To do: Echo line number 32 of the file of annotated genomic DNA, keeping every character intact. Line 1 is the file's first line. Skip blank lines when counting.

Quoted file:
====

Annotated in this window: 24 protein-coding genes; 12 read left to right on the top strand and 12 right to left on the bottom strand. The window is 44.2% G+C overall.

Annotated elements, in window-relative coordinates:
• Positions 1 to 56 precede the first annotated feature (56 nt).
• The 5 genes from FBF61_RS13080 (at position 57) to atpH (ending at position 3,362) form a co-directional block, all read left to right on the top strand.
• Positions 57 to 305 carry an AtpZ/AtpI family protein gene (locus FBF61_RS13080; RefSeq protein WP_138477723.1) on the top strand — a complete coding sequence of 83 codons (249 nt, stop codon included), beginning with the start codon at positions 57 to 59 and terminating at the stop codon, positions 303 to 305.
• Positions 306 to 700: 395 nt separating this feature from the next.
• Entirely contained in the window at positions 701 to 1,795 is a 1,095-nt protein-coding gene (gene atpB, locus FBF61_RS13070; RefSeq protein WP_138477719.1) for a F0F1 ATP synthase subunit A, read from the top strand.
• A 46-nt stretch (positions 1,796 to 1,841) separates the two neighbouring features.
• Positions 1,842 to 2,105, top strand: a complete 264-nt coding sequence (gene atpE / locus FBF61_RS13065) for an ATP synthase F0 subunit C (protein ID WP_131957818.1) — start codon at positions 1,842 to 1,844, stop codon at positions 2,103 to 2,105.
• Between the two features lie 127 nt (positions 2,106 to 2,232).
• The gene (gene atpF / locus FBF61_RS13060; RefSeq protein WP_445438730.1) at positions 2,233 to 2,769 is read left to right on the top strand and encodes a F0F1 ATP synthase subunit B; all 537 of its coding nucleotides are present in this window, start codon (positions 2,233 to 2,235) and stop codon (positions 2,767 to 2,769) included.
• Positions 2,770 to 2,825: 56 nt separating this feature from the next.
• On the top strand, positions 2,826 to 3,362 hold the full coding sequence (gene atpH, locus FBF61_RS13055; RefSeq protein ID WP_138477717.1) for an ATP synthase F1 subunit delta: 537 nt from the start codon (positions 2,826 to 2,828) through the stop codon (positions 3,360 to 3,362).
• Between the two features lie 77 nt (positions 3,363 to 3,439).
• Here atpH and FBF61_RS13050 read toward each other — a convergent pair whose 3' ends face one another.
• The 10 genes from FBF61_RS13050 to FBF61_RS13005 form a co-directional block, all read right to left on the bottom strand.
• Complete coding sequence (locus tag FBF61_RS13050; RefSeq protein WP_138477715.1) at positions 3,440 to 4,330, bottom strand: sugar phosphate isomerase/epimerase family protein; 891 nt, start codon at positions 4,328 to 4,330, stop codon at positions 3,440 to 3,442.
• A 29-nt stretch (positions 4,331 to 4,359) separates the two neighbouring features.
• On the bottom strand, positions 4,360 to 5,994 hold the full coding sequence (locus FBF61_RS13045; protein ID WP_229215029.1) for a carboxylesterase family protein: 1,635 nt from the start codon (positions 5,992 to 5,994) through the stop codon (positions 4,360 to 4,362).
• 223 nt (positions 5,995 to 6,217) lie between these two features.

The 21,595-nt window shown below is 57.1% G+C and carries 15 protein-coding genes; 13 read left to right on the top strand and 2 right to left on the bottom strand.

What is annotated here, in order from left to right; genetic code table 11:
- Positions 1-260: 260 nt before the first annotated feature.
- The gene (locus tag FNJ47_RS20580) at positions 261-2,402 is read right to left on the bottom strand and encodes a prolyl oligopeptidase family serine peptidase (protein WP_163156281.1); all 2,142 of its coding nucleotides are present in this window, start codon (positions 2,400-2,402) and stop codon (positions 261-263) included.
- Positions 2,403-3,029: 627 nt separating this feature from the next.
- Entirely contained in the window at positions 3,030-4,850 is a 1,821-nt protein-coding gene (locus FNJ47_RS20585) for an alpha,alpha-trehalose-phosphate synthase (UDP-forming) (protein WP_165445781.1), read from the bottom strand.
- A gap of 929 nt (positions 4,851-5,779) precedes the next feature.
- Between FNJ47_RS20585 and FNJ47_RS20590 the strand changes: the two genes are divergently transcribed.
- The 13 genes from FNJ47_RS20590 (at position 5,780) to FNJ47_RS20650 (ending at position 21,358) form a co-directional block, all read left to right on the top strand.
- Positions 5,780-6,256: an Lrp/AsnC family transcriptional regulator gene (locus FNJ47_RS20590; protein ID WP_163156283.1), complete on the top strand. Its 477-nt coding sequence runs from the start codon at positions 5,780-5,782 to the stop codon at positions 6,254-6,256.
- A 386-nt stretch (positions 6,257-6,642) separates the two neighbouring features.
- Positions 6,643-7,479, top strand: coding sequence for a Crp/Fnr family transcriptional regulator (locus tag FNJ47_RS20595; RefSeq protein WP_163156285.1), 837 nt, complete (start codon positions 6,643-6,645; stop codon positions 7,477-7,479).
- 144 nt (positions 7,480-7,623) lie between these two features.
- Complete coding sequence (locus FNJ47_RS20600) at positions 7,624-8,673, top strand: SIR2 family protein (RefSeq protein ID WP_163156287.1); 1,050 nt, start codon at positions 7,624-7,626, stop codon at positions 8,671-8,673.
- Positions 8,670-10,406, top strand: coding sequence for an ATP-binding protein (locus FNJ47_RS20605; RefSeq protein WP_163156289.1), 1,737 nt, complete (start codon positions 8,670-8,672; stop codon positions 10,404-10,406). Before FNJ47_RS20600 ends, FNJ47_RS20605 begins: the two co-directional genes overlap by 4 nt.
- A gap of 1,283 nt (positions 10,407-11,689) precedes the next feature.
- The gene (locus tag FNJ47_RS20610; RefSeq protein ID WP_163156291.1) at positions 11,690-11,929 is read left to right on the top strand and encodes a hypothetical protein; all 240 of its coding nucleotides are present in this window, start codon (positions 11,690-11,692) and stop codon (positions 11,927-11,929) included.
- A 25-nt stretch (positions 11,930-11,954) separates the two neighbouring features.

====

- Positions 6,643-7,479, top strand: coding sequence for a Crp/Fnr family transcriptional regulator (locus tag FNJ47_RS20595; RefSeq protein WP_163156285.1), 837 nt, complete (start codon positions 6,643-6,645; stop codon positions 7,477-7,479).